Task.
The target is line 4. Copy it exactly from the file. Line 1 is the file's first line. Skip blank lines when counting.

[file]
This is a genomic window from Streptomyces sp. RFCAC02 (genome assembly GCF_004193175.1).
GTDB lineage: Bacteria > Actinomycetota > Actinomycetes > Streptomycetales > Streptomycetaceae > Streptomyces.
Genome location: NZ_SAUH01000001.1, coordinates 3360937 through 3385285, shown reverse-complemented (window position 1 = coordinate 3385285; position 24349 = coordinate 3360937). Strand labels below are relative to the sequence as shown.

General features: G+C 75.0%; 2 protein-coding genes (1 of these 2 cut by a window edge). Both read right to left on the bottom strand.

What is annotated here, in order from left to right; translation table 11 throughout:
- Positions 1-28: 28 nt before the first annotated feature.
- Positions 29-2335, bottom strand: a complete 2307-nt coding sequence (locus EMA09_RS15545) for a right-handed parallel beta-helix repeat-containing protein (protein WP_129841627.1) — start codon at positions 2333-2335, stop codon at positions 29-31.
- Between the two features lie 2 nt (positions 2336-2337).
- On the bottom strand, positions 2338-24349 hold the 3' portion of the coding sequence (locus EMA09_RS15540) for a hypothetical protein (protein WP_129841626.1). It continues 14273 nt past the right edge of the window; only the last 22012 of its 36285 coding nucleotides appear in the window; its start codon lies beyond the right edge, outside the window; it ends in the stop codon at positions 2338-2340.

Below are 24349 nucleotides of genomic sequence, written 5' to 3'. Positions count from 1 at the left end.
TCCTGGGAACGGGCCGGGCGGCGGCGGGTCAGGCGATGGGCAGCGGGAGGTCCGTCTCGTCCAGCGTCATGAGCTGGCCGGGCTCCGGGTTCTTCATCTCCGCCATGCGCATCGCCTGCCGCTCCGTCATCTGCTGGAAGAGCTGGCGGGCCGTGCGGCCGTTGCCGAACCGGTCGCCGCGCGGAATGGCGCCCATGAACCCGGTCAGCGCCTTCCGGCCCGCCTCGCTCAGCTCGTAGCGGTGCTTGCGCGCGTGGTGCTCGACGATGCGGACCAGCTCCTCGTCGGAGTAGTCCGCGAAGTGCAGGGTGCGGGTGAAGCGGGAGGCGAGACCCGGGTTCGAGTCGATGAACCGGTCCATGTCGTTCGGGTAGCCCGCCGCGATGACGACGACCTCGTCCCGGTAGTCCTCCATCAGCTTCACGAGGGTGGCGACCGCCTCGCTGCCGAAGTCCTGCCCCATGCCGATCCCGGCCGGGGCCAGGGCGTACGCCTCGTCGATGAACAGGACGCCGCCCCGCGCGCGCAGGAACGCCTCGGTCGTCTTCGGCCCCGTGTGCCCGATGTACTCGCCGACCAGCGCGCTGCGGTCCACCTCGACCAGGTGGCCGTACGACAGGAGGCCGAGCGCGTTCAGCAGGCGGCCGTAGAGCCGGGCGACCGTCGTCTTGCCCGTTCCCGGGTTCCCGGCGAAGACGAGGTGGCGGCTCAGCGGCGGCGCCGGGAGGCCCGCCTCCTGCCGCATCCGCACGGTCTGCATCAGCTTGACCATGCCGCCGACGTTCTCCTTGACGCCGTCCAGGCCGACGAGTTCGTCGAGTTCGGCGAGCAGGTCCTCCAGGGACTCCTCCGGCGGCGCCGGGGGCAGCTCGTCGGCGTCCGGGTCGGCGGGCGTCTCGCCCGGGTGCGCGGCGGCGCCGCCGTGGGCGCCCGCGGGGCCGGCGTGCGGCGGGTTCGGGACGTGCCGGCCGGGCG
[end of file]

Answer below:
General features: G+C 75.0%; 2 protein-coding genes (1 of these 2 cut by a window edge). Both read right to left on the bottom strand.